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Billy Bishop Goes to War
Director and Producer Jimmy Walters discusses his musical celebration of WW1 Canadian Flying Ace, Billy Bishop, as it flies into London's Jermyn Street Theatre from October 31 to November 24.
Thank you for talking with us Jimmy. As we approach the centenary commemorations of the First World War, this is an ideal time to reflect on those who fought in the conflict. Could you tell us a little about Billy Bishop, the central figure in your upcoming play at the Jermyn Street Theatre?
Billy was a complete rebel. He constantly went against the grain and at school was always failing exams. He's I suppose what you would call a reluctant hero. He came to England to fight in the army during the First World War but after spotting a single seater plane overhead, he became the greatest Canadian fighter pilot of all time. He's chequered and flawed which makes him interesting and isn't your standard golden boy superhero. He was an alcoholic and makes bad choices but is very relatable and universal.
Billy Bishop Goes to War premiered in Canada in 1978 - why did you choose this book to bring to the London stage, and why did you want to tell this particular story?
Tom Littler, Artistic Director of the Jermyn Street Theatre, sent me the script and I fell in love with it. At the time we wanted to revisit a story in the same vein as Mrs Orwell, which we staged last year, in that we wanted to explore a real life character in a story with plenty of heart, which Billy has.
The production is a musical telling of the life of Billy; as Director, how do you balance the emotions of the piece through the music?
The music holds the heart of the story and some of these songs are real tear jerkers for sure. It's important to sit there as a viewer and ask yourself when you are engaged and when you switch off. You have to constantly look at the forest, not the tree, and keep reminding yourself of the bigger picture.
Have you made many changes to the book for this production?
No, we didn't make any changes at all. We have in our interpretation an older Billy watching his younger self which I find a very powerful image. I saw a production recently where an older man watched his first romance played by a younger actor and it struck a chord in me.
During your research, did you find anything out about Billy that changed your perception of WW1 or his life?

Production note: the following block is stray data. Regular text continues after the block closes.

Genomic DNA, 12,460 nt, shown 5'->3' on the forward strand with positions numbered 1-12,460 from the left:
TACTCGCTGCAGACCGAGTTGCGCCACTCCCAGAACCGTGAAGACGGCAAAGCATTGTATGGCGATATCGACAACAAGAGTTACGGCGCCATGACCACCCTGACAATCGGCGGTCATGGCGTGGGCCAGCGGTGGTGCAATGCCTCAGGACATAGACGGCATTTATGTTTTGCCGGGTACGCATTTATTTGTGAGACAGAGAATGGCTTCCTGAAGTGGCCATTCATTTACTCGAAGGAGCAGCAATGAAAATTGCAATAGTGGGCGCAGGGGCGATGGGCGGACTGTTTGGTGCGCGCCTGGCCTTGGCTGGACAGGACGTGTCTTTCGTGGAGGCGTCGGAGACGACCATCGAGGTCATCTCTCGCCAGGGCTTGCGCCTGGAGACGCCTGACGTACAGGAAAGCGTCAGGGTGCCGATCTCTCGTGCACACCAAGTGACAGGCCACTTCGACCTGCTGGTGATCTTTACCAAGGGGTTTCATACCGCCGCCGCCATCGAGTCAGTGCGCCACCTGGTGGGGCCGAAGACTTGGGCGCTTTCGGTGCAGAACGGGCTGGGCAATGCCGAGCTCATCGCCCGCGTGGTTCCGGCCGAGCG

I suppose it just reiterated to me how pointless this war was and unnecessary in comparison to the Second World War where we didn't have a choice. Canada joined the war only because they were under the dominion of the British Empire, so they were a subservient to British foreign policy.
How can theater contribute to the legacy of stories like Billy's, especially during important moments in time like this year's November commemorations?
I think it's incumbent on story tellers to honour these unknown stories and relay them onto the next generation. It certainly feels that with the last survivor of World War One passing away four years ago, the duty on theatre practitioners to keep that flame alive is stronger than ever.
Finally, what do you hope visitors to Billy Bishop Goes to War take away from watching the production?
I hope they see the life of a man in all his human form, good, bad and ugly. I find the performances deeply moving to watch and it takes you from laughter to tears throughout. We also explore how for many people this war didn't end on 11 November 1918. It had a traumatic effect on soldiers and their families and changed their mentality forever.
Billy Bishop Goes To War, the story of Canada's First World War Flying Ace, will be stage at the Jermyn Street Theatre from October 31 through to November 24. Tickets can be purchased via the Jermyn Street Website, at www.jermynstreettheatre.co.uk/show/billy-bishop-goes-to-war.